Family offices are helping high-net-worth families manage and increase their wealth, and their popularity is growing. 

With global wealth in the spotlight as never before, high-net-worth and ultra-high-net-worth families are changing the ways they manage their wealth. Like their investments, high-net-worth and ultra-high-net-worth families are becoming increasingly international. Research conducted by Boodle Hatfield LLP for The Wealth Report 2013 shows that 60 percent of the private client advisers consulted deal with families which "frequently" have members who live outside the home jurisdiction. Another 9 percent advise clients whose families are "always" outside.

As a result families must deal with many aspects of their life (ranging from asset management, family governance, succession planning and charitable giving to day-to-day administrative assistance to individual members) in a complex and ever changing international legal, regulatory and tax environment. The management of investment professionals and other professional advisers across multiple jurisdictions inevitably takes a lot of time and effort. Many of the aforementioned aspects also require a bespoke approach and/or do not traditionally fall within the service offering of a bank or wealth advisor.

While tax planning remains the dominant issue, there is a growing interest by high-net-worth families in setting up family offices to look after various needs. Having in the past been set up mainly by US, UK and Swiss families, single and multi-family offices are now spreading to other areas, and those already established are becoming more tightly run. For example, family offices were largely unknown less than ten years ago in Germany, but it is estimated that some 1,100 single-family offices and 80-120 multi-family offices now operate there.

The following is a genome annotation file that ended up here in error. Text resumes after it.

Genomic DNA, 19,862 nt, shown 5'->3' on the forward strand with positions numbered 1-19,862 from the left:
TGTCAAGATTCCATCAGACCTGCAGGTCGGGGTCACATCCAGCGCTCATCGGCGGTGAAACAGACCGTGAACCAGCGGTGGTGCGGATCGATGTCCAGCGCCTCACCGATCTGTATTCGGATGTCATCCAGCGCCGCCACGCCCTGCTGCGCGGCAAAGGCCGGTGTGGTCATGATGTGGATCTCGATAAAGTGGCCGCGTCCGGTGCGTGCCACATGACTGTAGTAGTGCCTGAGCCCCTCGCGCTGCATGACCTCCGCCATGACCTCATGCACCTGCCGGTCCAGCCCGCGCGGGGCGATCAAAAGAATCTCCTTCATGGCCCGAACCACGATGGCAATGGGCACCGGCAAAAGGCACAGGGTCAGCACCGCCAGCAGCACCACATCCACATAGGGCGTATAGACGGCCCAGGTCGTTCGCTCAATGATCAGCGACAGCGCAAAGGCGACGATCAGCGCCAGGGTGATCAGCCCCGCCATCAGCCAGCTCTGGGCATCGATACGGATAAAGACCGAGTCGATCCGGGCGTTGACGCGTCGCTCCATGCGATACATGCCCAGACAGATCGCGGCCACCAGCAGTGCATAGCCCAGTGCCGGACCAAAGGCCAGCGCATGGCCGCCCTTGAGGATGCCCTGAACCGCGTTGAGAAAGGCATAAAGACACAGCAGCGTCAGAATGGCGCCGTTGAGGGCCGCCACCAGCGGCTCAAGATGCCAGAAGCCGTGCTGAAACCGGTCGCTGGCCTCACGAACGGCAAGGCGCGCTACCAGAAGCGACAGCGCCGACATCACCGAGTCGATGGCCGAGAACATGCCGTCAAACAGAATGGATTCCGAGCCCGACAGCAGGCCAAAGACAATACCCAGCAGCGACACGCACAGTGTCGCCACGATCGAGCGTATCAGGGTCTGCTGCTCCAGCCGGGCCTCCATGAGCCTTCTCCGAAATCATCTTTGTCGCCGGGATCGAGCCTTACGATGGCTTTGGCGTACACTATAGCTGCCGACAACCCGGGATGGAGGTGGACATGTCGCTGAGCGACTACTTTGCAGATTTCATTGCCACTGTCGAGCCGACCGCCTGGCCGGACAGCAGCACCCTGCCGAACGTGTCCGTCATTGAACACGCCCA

Types of family offices

Single-family offices focus on one family and often look after the family's business interests and the personal affairs of its members. However, this does not mean that they operate as silos. Information and knowledge are regularly exchanged through formal and informal family office networks. In particular in the US, there is also a new trend of single-family offices actively cooperating in specialised investment areas such as niche kinds of real estate.

As the name implies, multi-family offices assist several families with a view to collating know-ledge and benefiting from economies of scale. This can range from bespoke offices for two or three families to large operations set up and run by external service providers (sometimes closely linked to a bank) to look after dozens of families.

Two basic approaches

The operative models of family offices are as diverse as their founders, but they tend to follow two basic approaches. The first model emphasizes the preservation of wealth across multiple generations and focuses on the selection of relevant advisers and the management and monitoring of their performance. The second approach (particularly popular in the US) is more geared towards active, operative asset management and wealth creation and entails a much more active role of the family office in investment decisions and the selection and implementation of direct investments.

What private clients want

According to The Wealth Report 2013 only 23 percent of private clients worldwide rule out the idea of establishing a family office; 47 percent want a single-family office; 5 percent want a multi-family structure and 26 percent a mixture. With the next generation of entrepreneurs increasingly enjoying active involvement in the management of their or their family's wealth we expect that the family office trend will continue and increasingly also spread to the Asia-Pacific region.

This article by Ute Mueller, originally appeared on www.ecovis.com in February 2014.